Super User is a question and answer site for computer enthusiasts and power users. Join them; it only takes a minute:

Sign up
Here's how it works:
  1. Anybody can ask a question
  2. Anybody can answer
  3. The best answers are voted up and rise to the top

I'm looking for a simple command that can be used within Bash to find the absolute and canonicalized path to a file on an OS X (similar to `readlink -f' under Linux).

The following sample bash session describes a [fictitious] utility called `abspath' that exhibits the desired behavior:

$ pwd

$ ls -lR
drwxr-xr-x  4 guyfleegman  crew  136 Oct 30 02:09 foo

-rw-r--r--  1 guyfleegman  crew  0 Oct 30 02:07 bar.txt
lrwxr-xr-x  1 guyfleegman  crew  7 Oct 30 02:09 baz.txt -> bar.txt

$ abspath .

$ abspath foo

$ abspath ./foo/bar.txt

$ abspath foo/baz.txt

As with the last invocation of `abspath' in the above example, I'd prefer it didn't automatically resolve symlinks, but I'm not going to be too picky here.

share|improve this question
function abspath() { pushd . > /dev/null; if [ -d "$1" ]; then cd "$1"; dirs -l +0; else cd "`dirname \"$1\"`"; cur_dir=`dirs -l +0`; if [ "$cur_dir" == "/" ]; then echo "$cur_dir`basename \"$1\"`"; else echo "$cur_dir/`basename \"$1\"`"; fi; fi; popd > /dev/null; }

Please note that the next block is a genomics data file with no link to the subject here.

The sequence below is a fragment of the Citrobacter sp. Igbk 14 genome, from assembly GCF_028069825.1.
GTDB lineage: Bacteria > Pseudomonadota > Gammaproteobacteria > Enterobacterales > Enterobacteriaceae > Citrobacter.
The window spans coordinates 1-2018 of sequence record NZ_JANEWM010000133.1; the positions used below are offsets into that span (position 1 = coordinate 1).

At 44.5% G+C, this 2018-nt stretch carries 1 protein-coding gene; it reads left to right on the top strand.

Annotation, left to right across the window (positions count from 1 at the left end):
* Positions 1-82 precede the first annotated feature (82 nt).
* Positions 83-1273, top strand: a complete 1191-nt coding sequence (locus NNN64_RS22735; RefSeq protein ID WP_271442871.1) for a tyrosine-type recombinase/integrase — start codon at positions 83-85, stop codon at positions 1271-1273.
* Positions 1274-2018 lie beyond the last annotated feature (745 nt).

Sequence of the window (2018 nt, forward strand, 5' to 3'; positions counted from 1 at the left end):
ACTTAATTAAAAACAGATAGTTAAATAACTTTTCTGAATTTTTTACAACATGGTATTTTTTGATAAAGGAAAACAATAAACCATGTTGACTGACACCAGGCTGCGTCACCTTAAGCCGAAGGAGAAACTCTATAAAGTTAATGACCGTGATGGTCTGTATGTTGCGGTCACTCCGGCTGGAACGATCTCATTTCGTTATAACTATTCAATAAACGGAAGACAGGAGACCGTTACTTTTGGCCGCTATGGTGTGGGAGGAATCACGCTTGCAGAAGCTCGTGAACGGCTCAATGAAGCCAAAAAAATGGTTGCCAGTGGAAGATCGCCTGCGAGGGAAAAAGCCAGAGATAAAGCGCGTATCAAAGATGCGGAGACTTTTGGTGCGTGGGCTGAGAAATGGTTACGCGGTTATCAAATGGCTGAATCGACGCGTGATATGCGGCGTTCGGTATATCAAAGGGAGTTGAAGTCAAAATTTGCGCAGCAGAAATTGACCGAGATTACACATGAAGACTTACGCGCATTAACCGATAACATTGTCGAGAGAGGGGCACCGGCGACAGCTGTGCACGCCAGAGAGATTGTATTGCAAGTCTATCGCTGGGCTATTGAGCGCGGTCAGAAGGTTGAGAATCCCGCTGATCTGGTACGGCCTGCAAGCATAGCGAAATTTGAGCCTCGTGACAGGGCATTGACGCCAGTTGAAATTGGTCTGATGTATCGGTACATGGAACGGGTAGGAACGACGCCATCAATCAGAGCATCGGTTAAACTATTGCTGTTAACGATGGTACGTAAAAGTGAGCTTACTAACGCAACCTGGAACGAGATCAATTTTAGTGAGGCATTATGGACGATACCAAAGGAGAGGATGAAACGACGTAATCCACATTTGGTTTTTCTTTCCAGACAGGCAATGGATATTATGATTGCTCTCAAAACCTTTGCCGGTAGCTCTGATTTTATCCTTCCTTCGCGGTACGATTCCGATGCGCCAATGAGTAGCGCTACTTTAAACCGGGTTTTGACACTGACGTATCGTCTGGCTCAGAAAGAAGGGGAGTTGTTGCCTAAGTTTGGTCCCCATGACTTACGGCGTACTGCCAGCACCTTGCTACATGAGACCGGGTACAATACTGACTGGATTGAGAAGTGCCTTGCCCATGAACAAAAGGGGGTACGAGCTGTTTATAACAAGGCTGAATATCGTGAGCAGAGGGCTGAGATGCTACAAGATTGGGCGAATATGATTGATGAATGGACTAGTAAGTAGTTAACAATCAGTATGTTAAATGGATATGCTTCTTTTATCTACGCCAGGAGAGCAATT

abspath / => /

abspath /.DS_Store => /.DS_Store

abspath ~ => /Users/mschrag

cd /tmp; abspath . => /tmp

cd /; abspath .DS_Store => /.DS_Store
share|improve this answer

I don't think there's a buildin command that does this. Jesse Wilson wrote a bash script for this:

cd -P -- "$(dirname -- "$1")" &&
printf '%s\n' "$(pwd -P)/$(basename -- "$1")"

However, it does not work well for paths directly below /, such as /etc (printing //etc), as well as . and .. (printing /cwd/. in both cases). I tried modifying it, but my unsufficient bash-fu failed me.

Here's my suggestion:

#!/usr/bin/env python
import os.path
import sys

for arg in sys.argv[1:]:
    print os.path.abspath(arg)

Save as /usr/bin/abspath or something like that and make it executable. Sample output:

Servus08:~ danielbeck$ abspath .
Servus08:~ danielbeck$ abspath /tmp
Servus08:~ danielbeck$ abspath Documents
Servus08:~ danielbeck$ abspath . /tmp Documents

If you do want symlink resolution, change the print line like this:

    print os.path.realpath(os.path.abspath(arg))

to get this:

Servus08:~ danielbeck$ abspath . /tmp Documents
share|improve this answer
I think you're on the right track with the first shell-based approach, but I believe that using another language for doing this somewhat defeats the purpose, as it introduces additional dependencies and is pretty much equivalent to simply compiling GNU's version of `readlink(1)' under OS X (assuming this can be done; I haven't verified it yet). – Michael Wehner Nov 1 '10 at 4:47
@Michael You're either on a system with GNU readlink, or on OS X -- right? OS X has Python out of the box. In theory it's a new dependency, in practice not. Anyway, it's all I can offer you. – Daniel Beck Nov 1 '10 at 7:23
The pragmatic approach you're implying is laudable, if overly simplistic. In any case, if we were to take this approach in lieu of anything written purely in bash (which is absolutely doable and doesn't depend on anything else--it just can't easily be done in one line), Python probably isn't the best choice. Both Perl and Ruby (and probably PHP) can do this succinctly on the command line without the need to create an actual script file. – Michael Wehner Nov 6 '10 at 9:21